The story of about.me‘s creation, acquisition and recent spin out tends to generate a lot of interest and conversation. “Why did we start about.me?” very quickly leads to “what are you going to do with it next?”
When I think about the “why” behind building about.me, I tend to reflect on my own history with other founders. Over the past decade and a half, I’ve been lucky to work with a number of entrepreneurs I consider to be “founders of movements”: Matt Mullenweg (WordPress), James Freeman (Blue Bottle Coffee), Bre Pettis (MakerBot), Kevin Rose (Milk, Digg), Philip Rosedale (High Fidelity, SecondLife), and Jeff Veen (Typekit) to name a few. These founders create more than great companies, they put things in motion, envisioning at their inception a way of life that doesn’t exist yet. They have an innate sense of how others will engage with the products they build and what impact that might have on the world.
The “Why” is easy. When we founded about.me in 2011, we weren’t simply looking to build a better widget. Instead, Ryan, Tim and I wanted to build something that reframed social media so that everyone on the planet could assert their own identity. We wanted to offer everyone more control over how they represent themselves online. At that time, everyone was talking about social media – whether it was Facebook, Twitter or LinkedIn. These services provide incredibly important functions in our lives (and for the record, are personally three of my favorite services), but one of the things that really frustrated us was the lack of unity as to how they treated and displayed identity.
Identity is a confusing topic (Evan wrote an excellent piece a few years ago that’s still fairly comprehensive – Mobile needs to be addressed as a separate variable and I’d add “wearables” to the list but for now I think he’s covered the essentials for the browser) and it definitely involves more than how you represent yourself online. But online has become the most effective environment for people to discover and interact with you at scale and we believe it’s incredibly important to have a starting point online for people to learn more about you.
The social media movement fragmented our identities in ways that don’t align with the 360 degree view we have of ourselves. This fragmentation is an unintended consequence of being active on services that represent different aspects of our personalities (i.e., you are a different person on Twitter than you are on LinkedIn or Facebook, etc.). Said another way, you are not the sum of your Tweets, you are not solely defined by your professional experiences/ accomplishments, and you’re most definitely not defined by your social graph. These are all important facets of our identity but none should be given the lead role of defining us. We believe that YOU should define YOU. YOU should navigate people interested in learning more about YOU to a page that introduces YOU on YOUR terms, not leaving it to focused services or a Google algorithm to define YOU.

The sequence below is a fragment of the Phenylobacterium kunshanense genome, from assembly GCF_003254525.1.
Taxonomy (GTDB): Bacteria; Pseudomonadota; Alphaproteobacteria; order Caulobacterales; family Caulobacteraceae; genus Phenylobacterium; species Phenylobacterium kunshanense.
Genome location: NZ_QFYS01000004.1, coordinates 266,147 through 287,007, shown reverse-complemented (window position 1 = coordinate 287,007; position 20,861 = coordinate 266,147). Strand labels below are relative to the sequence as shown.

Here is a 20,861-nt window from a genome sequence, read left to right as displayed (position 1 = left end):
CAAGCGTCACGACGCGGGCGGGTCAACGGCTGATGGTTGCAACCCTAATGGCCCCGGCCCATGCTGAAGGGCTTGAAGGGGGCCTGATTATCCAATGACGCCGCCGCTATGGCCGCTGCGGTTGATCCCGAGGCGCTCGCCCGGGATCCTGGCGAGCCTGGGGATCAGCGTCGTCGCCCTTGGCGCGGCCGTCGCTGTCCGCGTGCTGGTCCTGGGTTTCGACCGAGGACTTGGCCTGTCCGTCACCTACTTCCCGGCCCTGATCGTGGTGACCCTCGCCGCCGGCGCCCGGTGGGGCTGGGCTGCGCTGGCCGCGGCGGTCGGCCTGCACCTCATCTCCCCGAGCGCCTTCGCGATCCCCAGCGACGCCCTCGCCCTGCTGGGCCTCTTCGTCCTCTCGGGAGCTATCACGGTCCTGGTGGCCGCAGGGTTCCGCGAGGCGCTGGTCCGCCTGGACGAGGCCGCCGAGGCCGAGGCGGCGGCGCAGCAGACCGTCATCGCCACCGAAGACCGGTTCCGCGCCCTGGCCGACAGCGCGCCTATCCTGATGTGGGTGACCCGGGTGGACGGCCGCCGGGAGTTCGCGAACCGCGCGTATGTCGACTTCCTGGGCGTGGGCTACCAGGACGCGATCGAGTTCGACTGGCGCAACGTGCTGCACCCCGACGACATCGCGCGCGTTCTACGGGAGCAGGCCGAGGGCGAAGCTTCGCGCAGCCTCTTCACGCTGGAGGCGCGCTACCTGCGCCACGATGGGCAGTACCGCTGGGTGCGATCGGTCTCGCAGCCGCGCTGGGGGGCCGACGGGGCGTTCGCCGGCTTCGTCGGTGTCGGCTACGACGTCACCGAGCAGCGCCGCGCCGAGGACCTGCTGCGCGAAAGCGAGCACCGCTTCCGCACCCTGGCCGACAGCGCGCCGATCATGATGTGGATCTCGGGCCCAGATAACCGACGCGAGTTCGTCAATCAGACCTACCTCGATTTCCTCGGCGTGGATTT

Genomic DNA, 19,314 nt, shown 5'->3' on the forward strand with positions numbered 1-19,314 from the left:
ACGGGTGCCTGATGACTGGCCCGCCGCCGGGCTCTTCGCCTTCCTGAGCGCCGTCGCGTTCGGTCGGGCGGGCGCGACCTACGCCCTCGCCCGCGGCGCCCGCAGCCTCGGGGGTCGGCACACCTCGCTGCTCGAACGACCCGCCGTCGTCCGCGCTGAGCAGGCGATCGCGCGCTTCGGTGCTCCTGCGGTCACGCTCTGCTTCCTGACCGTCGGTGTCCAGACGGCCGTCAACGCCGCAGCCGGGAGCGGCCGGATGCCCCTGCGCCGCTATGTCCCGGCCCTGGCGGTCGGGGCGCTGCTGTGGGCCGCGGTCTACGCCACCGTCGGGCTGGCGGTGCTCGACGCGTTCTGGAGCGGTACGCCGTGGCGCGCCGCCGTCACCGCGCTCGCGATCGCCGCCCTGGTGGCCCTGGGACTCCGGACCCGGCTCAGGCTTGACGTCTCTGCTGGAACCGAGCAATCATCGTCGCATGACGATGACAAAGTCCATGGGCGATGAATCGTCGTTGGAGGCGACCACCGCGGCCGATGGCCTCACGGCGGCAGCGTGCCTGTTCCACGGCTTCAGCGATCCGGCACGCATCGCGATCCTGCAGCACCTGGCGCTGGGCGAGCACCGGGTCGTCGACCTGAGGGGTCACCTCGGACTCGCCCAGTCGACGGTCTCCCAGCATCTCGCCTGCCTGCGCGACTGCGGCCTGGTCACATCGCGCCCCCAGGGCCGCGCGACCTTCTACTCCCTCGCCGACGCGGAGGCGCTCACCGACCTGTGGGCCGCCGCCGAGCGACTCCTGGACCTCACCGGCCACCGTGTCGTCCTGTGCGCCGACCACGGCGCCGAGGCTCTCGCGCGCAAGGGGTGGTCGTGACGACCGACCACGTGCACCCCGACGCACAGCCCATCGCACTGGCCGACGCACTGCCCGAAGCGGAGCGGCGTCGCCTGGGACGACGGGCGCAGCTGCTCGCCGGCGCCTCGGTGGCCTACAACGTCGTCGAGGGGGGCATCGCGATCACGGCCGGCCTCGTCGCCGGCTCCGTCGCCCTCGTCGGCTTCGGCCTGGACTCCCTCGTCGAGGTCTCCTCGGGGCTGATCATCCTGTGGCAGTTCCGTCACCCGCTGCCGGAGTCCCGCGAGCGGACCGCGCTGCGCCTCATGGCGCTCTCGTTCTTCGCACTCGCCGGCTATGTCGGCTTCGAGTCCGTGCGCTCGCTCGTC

I believe that representation with a minimum of additional work or other obligations required (friend requests, constant content creation, etc.) is the basic foundation of identity. These are requirements in order to be a clear identity platform and tackle the areas Evan discusses. The fundamental power of about.me is its simplicity – the ability to reach a broad audience hinged on it being nimble, flexible, easy to understand, easy to use, beautiful, meaningful. And we believe the person with no tech experience and the 21 year old uber coder can both have an equally profound, pertinent experience with about.me. That’s hopefully seeding a movement of people taking back control of the starting point of their identity.
Every day we see the value we create for people. By giving them a set of tools to curate a page that represents how they see themselves, how to get in touch with them and what they’d like you to do when you visit their page (e.g. pre-order my book, follow me on Twitter, hire me to cater your event, support charity: water, etc. – the list is endless), the power is visible.
As our platform has quickly grown to millions and millions of users, our vision for what role about.me plays in people’s lives has evolved from being your starting point to share how you view yourself to the world to being the best way to discover, learn more about and connect with people who are interested in you combined with an easy way to discover new people with whom you have things in common.
We’re seriously excited about this evolution in how we view about.me. It opens up a ton of opportunities for our new mobile app and dashboard (I can’t tell you too many more details but next week should be a fun week for our users and the about.me team who have been heads down since we bought back about.me!) to marry identity with ways to learn more about people interested in you and to discover and connect with people you have things in common with: interests (woodworkers, photographers, investors, kiteboarding, triathletes), location (home town, places you’ve lived, current city), education (high school, college) and work (first real job, places you’ve worked, current gig).